RENO — Charles B. Gillespie's iconic California Gold Rush artwork is no longer a family secret.
Historians are hailing the obscure '49er's extensive collection of sketches and oil paintings after a descendant decided to put it up for sale this fall.
"This is an important archive, particularly the sketches, which are charming and historically significant," Scott Shields, chief curator of the Crocker Art Museum in Sacramento, says.
For decades, the pieces were tucked away in the home of Gillespie's great-great-grandson Dick Rogers of Bowling Green, Ohio. Now, Rogers is working with a Reno dealer, Fred Holabird, to try to sell the collection to a museum so the public can finally have a chance to view it.
It's one of the most important Gold Rush archives to surface in the last 100 years, says Holabird, president of Reno-based Holabird-Kagin Americana, one of the country's largest sellers of Western Americana.
"It's a remarkable, wonderful archive, and it gave me goose bumps the first time I saw it," he says.
Historians say the collection is valuable primarily because it captures California's seminal event: James Marshall's 1848 discovery of gold at Sutter's Mill in Coloma. The find helped change California from a pastoral wilderness into the innovative, urbanized state it is today. The highlights are sketches and oil paintings of Sutter's Mill and Marshall, subjects that historians say were rarely captured by artists or photographers of the time.
Gillespie had a chance encounter with Marshall while sketching the historic mill in 1849. His sketch of Marshall done that year includes the gold discoverer's signature. Gillespie did the paintings sometime after he permanently returned home to Freeport, Pa., in 1851.
A sketch and two oil paintings capture Sutter's Mill as it appeared before mining drastically altered the landscape, and a sketch and oil painting of Marshall show him much younger than he usually appears in drawings.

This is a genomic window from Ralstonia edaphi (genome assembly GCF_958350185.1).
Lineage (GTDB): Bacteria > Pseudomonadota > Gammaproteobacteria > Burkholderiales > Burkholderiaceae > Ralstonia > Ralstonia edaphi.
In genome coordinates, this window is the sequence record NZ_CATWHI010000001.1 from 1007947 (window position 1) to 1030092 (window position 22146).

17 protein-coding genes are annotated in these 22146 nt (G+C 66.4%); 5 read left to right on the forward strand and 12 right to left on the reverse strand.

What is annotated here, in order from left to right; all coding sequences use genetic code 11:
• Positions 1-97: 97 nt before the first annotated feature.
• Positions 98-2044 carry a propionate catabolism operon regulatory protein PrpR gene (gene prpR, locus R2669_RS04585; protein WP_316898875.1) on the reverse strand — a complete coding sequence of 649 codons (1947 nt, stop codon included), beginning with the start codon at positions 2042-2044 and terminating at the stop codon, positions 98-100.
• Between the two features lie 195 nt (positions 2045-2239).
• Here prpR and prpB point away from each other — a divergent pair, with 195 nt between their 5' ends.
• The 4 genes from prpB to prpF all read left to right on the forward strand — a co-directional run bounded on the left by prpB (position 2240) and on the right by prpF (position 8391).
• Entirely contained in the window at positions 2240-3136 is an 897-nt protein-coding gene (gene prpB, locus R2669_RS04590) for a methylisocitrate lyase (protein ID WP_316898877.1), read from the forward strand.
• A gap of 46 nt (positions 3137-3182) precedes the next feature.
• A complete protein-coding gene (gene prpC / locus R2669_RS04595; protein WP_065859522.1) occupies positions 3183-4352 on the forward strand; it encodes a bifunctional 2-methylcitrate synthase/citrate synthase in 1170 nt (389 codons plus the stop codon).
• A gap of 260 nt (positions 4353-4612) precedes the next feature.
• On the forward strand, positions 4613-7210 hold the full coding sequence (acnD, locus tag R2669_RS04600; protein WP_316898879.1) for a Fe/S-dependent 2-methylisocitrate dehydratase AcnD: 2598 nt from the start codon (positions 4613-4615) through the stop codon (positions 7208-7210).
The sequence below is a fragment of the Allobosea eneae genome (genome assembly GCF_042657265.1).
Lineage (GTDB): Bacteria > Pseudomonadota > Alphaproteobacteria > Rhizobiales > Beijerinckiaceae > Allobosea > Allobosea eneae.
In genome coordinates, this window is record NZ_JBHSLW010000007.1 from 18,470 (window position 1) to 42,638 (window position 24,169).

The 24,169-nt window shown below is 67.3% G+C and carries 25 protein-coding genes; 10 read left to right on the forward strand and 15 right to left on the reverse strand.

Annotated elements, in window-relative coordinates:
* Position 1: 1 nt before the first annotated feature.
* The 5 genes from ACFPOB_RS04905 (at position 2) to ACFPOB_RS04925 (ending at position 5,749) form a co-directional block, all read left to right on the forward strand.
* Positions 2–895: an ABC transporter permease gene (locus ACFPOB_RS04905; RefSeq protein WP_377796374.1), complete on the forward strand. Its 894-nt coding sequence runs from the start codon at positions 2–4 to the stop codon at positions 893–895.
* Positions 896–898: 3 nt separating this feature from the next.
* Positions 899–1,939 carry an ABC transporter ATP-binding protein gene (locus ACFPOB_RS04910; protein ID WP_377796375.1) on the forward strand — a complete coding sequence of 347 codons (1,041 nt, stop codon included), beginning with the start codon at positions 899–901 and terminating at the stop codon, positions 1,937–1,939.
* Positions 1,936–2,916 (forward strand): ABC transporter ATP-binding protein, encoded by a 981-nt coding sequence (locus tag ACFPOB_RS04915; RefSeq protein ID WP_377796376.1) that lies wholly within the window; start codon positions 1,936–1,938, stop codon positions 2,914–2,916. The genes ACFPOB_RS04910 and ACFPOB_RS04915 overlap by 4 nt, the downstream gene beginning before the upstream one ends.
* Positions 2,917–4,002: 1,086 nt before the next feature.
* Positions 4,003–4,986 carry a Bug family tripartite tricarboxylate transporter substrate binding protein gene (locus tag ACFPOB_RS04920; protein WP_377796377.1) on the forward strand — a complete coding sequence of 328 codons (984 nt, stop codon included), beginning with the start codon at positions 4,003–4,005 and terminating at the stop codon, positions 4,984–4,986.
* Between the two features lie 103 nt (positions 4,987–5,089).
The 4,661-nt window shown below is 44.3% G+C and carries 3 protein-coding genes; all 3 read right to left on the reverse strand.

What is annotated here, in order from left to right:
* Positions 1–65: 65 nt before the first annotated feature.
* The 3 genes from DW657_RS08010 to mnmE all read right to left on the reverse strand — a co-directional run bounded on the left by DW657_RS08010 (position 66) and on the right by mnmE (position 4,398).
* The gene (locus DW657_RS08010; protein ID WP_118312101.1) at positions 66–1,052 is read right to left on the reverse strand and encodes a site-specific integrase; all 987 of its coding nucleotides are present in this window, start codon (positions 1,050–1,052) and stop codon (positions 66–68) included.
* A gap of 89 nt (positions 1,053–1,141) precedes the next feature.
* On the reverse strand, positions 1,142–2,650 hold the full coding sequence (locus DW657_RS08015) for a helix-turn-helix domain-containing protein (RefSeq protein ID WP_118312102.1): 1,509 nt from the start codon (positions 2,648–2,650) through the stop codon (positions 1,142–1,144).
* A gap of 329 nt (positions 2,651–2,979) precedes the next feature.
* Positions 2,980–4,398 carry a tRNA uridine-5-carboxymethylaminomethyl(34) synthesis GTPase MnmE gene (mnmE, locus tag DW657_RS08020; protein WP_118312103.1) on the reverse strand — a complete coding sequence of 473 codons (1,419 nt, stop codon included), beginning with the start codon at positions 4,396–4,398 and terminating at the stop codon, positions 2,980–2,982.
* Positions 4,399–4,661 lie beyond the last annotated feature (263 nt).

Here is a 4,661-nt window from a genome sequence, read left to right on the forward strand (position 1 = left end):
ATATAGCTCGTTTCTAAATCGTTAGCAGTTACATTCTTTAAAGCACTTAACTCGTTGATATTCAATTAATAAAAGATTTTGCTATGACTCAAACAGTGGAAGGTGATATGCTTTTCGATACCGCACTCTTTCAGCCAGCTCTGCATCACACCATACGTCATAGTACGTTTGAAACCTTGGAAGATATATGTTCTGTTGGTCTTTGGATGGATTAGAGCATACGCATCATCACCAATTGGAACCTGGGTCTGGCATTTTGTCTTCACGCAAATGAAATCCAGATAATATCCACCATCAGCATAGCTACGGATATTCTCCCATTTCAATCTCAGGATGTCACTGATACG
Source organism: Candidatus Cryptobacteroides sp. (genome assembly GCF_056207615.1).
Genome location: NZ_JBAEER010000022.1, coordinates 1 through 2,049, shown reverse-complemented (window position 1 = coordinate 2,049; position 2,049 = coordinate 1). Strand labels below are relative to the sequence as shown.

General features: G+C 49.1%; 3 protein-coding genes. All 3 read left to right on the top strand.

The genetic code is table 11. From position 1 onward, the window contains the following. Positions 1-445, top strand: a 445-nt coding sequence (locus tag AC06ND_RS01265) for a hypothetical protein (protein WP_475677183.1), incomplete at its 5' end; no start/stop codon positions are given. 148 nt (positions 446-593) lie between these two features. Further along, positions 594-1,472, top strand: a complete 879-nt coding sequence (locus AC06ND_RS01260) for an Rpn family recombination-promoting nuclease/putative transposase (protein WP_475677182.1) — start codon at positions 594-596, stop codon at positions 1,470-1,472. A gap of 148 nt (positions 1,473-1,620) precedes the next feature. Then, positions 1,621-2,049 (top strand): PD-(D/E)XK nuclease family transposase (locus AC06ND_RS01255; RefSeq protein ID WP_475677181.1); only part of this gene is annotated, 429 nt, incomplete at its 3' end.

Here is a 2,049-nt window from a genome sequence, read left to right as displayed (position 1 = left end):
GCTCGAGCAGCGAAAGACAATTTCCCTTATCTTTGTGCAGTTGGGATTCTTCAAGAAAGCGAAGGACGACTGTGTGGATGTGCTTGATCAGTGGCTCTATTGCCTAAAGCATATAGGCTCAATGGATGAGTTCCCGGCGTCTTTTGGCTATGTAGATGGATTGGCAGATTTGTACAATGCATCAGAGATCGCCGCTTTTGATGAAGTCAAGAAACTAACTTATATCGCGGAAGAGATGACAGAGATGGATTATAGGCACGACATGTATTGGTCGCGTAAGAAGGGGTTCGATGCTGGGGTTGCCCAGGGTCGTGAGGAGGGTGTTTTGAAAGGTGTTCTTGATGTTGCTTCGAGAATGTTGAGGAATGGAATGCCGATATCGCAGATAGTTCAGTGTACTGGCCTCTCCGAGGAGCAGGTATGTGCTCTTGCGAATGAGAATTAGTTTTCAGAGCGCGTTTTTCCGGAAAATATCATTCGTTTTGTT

"The group is rare and quite significant for how early these depictions of Sutter's Mill are," Shields says.
The collection features 119 pen-and-ink sketches that Gillespie drew during and after his 1849 overland journey to California, as well as five oil paintings based on some of the sketches. Of the sketches, Gillespie identified his subject in 70 of them, providing historians a focused view of people and places of the era. The other 49 works are of unidentified subjects, such as an unnamed cabin on the plains.
Gillespie drew California Trail landmarks such as Nebraska's Chimney Rock, Wyoming's Fort Laramie and Idaho's Fort Hall, as well as California subjects such as Donner Lake in the Sierra, San Francisco's Golden Gate and mining camps. He is also credited with making the first known depictions of Nevada's Carson Valley and Carson River.
The collection is unique for its sheer size as very few gold seekers drew more than a handful of sketches on overland journeys, says Peter Blodgett, curator of manuscripts at the Huntington Library, Art Collections and Botanical Gardens in San Marino.
Though Gillespie operated a studio in Pittsburgh as a young adult, he never received formal art instruction. He died in 1907 at age 86 after a career as a physician. Gillespie maintained a lifetime passion for art, painting Eastern scenes as well as portraits of family members and himself. He never sold any of his works.